Seeing people express love will teach you the pattern of love.  But if the people you live with don’t show love or show it inconsistently then you may be unable to recognize the pattern and to replicate it. This does not mean that people whose early caregiver did not love them as much as they wanted will be unable to love. What it does mean is that it may be harder to recognize and express love in later life.

Lots of people in recovery, from drugs, alcohol, mental illness or dysfunctional caregivers report they have difficulty with trust issues. Most came from situations where it was not safe to trust on a regular basis so they never learned the pattern.  Some recovering people have spent so much time being deceitful to cover up and continue their addiction they no longer recognize the truth when they hear it. Their mirror circuits have not had trust images to reflect back and incorporate into their catalog of patterns.

So how will mindfulness techniques help someone who has trust issues, attachment problems or dysfunctional behaviors? How might these approaches help counselors in helping clients?

By becoming aware of our inner feelings and thoughts we can begin to dispute dysfunctional beliefs. We can learn new more functional patterns of meaning in life. We can recognize our feelings of anger, mistrust, and fear and test these feelings to see if they have a basis in reality. And we can learn from recognizing our own feelings to have empathy for others.

Counselors can especially benefit from mindfulness techniques by becoming better able to present an empathetic other who can participate in a corrective emotional experience with the client.

More to come as I research for that book I am writing on resilience.

Wishing you all the mindfulness you care to have. Hope to hear from some of you.

Staying connected with David Joel Miller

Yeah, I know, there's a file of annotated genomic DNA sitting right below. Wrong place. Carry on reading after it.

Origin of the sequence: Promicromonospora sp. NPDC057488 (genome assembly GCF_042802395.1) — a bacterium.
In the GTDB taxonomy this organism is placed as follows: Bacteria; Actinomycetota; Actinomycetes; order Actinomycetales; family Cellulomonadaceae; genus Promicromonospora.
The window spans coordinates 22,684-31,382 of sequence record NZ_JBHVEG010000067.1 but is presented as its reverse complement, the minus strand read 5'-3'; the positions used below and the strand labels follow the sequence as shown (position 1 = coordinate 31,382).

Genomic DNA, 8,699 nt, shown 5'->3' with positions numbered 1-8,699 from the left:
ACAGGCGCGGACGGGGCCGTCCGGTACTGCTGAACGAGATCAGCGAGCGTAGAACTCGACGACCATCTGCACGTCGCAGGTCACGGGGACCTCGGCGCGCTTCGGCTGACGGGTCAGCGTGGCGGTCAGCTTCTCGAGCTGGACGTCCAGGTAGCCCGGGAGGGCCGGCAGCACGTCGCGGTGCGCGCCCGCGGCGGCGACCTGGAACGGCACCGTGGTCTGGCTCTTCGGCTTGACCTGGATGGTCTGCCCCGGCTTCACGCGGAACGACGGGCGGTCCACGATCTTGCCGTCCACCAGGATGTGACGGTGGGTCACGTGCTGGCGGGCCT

Two David Joel Miller Books are available now!

Bumps on the Road of Life.

You can recover. Your cruising along the road of life and then wham, something knocks you in the ditch. If you have gone through a divorce, break up, or lost a job your life may have gotten off track. Bumps on the Road of Life is the story of how people get off track and how to get your life out of the ditch.

Casino Robbery is a novel that explores the world of a man with PTSD who must cope with his symptoms to solve a mystery and create a new life.

Other books are due out soon; please visit my Amazon Author Page – David Joel Miller

Want the latest blog posts as they publish? Subscribe to this blog.

Want the latest on my writing projects, speaking and teaching, along with comments on recent news in the field of counseling – sign up for my newsletter at – Newsletter. I promise not to share your email or to send you spam, and you can unsubscribe at any time.

For more about David Joel Miller and my work in the areas of mental health, substance abuse and Co-occurring disorders see the about the author page or my Facebook author’s page, David Joel Miller. A list of books I have read and can recommend is over at Recommended Books. If you are in the Fresno California area, information about my private practice is at counselorfresno.com.